For an archipelago like the Philippines with a long shoreline, illicit entry of oil product shipments, usually in smaller volumes, is more difficult to monitor, especially when there are not enough enforcement personnel under the Bureau of Customs to cover all oil depots.

The downstream oil industry players always remind appropriate government agencies of lost revenues when enforcement weakens. Not only is the state coffers deprived of the lost duties and taxes, law-abiding importers suffer from lower sales revenues.

One refinery left

For keen industry observers, the absence of two members of the Big Three in oil refining should not have gone amiss. In 2003, Caltex wound down in oil refining activities in Batangas. And in 2020, Shell finally made the decision to close down its refinery, also located in Batangas. This left the country with just one refinery, that of Petron Corp. in Limay, Bataan owned by San Miguel Corp.

During the time when Shell, Caltex and Esso (which was bought by the government during the Martial Law years, and renamed Petron) were building their refineries some time in the mid 19th century, it made economic sense to import crude oil in big tankers to be processed locally into various fuel products.

But with the rise of Singapore as a crude oil refining center in Asia in subsequent decades, the difference in the cost of production of petroleum products with Philippine refiners grew wider. Ultimately, it was more economical to simply purchase finished products rather than run a refinery that was getting behind in terms of technology upgrades.

This, of course, does not mean that the Philippines has become less energy secure – because the country continues to be energy insecure, being dependent on the importation of many of its fuel energy needs, including coal, and more recently, natural gas.

Having one remaining refinery draws mixed feelings. One is pride that a Filipino-owned company has managed to compete well with imported fuel products without giving up on quality standards and its market share in the local market.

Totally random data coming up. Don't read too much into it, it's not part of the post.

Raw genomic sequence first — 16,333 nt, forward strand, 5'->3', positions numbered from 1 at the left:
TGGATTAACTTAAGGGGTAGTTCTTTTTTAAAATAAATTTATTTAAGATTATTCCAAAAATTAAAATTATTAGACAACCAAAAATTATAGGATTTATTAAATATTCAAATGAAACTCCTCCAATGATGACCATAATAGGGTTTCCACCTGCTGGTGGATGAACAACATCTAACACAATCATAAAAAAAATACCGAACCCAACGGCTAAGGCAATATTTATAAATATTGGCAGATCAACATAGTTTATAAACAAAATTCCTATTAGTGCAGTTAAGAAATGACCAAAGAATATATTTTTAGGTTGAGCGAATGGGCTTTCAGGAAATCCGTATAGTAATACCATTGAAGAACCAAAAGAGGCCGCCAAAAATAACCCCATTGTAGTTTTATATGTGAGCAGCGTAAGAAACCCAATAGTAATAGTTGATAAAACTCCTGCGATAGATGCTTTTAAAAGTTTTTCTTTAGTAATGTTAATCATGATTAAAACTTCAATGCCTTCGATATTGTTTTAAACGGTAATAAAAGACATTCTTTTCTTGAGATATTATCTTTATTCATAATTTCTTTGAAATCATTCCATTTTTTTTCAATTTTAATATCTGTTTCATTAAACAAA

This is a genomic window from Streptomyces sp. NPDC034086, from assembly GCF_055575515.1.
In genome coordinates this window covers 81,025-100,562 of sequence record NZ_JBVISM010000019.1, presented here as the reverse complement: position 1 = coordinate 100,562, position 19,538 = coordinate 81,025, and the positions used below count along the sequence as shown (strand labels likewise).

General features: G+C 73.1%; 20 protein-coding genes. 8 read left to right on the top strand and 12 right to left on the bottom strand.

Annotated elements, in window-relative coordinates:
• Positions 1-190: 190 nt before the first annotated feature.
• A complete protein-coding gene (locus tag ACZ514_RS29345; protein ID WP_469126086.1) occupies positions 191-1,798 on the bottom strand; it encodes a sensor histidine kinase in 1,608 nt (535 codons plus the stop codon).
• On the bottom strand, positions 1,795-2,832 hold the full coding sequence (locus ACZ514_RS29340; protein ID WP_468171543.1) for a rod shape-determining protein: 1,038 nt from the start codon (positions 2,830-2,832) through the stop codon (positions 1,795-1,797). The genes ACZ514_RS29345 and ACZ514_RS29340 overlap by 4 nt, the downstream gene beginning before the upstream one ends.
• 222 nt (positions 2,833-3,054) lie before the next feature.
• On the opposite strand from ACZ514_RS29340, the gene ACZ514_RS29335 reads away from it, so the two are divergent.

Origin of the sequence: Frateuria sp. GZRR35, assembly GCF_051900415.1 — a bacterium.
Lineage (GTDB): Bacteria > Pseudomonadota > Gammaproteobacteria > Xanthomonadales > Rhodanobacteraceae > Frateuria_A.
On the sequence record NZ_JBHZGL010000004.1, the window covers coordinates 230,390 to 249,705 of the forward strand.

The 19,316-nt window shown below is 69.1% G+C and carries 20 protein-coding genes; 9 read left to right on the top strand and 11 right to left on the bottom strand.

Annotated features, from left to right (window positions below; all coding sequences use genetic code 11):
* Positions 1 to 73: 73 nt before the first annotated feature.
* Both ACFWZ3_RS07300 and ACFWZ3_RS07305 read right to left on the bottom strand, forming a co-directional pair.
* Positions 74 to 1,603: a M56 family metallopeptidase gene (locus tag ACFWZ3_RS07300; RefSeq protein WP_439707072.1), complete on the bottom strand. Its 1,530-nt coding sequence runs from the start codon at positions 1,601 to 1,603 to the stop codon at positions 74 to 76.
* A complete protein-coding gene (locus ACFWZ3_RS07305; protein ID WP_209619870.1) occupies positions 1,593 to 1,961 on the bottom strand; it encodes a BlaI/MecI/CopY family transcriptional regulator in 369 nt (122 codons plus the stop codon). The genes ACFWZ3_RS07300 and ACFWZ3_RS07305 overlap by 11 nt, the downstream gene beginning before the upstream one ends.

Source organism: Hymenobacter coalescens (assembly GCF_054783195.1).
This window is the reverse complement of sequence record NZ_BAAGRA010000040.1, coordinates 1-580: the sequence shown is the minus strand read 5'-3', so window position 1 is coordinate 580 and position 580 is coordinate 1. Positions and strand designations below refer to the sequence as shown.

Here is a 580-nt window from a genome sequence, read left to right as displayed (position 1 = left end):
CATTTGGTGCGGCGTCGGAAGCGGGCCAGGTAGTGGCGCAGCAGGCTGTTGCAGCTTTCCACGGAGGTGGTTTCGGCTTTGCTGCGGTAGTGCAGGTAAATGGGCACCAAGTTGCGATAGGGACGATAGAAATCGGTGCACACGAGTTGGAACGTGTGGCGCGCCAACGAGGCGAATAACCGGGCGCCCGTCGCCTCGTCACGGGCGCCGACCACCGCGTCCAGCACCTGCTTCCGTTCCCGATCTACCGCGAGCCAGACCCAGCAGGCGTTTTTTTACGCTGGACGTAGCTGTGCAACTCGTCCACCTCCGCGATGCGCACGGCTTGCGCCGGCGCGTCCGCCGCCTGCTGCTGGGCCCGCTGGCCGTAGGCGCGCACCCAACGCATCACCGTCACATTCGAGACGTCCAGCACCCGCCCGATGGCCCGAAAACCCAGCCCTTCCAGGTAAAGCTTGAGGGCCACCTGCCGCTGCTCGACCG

On the other hand, there’s a twinge of apprehension that Petron’s refinery, which is past its sixth decade of existence, is one that is aging, and thus falling behind in state-of-the-art upgrades. It’s time to assess just how valuable having a refinery is, and what government should do.

Facebook and Twitter

We are actively using two social networking websites to reach out more often and even interact with and engage our readers, friends and colleagues in the various areas of interest that I tackle in my column. Please like us on www.facebook.com/ReyGamboa and follow us on www.twitter.com/ReyGamboa.

Should you wish to share any insights, write me at Link Edge, 25th Floor, 139 Corporate Center, Valero Street, Salcedo Village, 1227 Makati City. Or e-mail me at [email protected]. For a compilation of previous articles, visit www.BizlinksPhilippines.net.


  • Latest
  • Trending
Are you sure you want to log out?

Philstar.com is one of the most vibrant, opinionated, discerning communities of readers on cyberspace. With your meaningful insights, help shape the stories that can shape the country. Sign up now!

or sign in with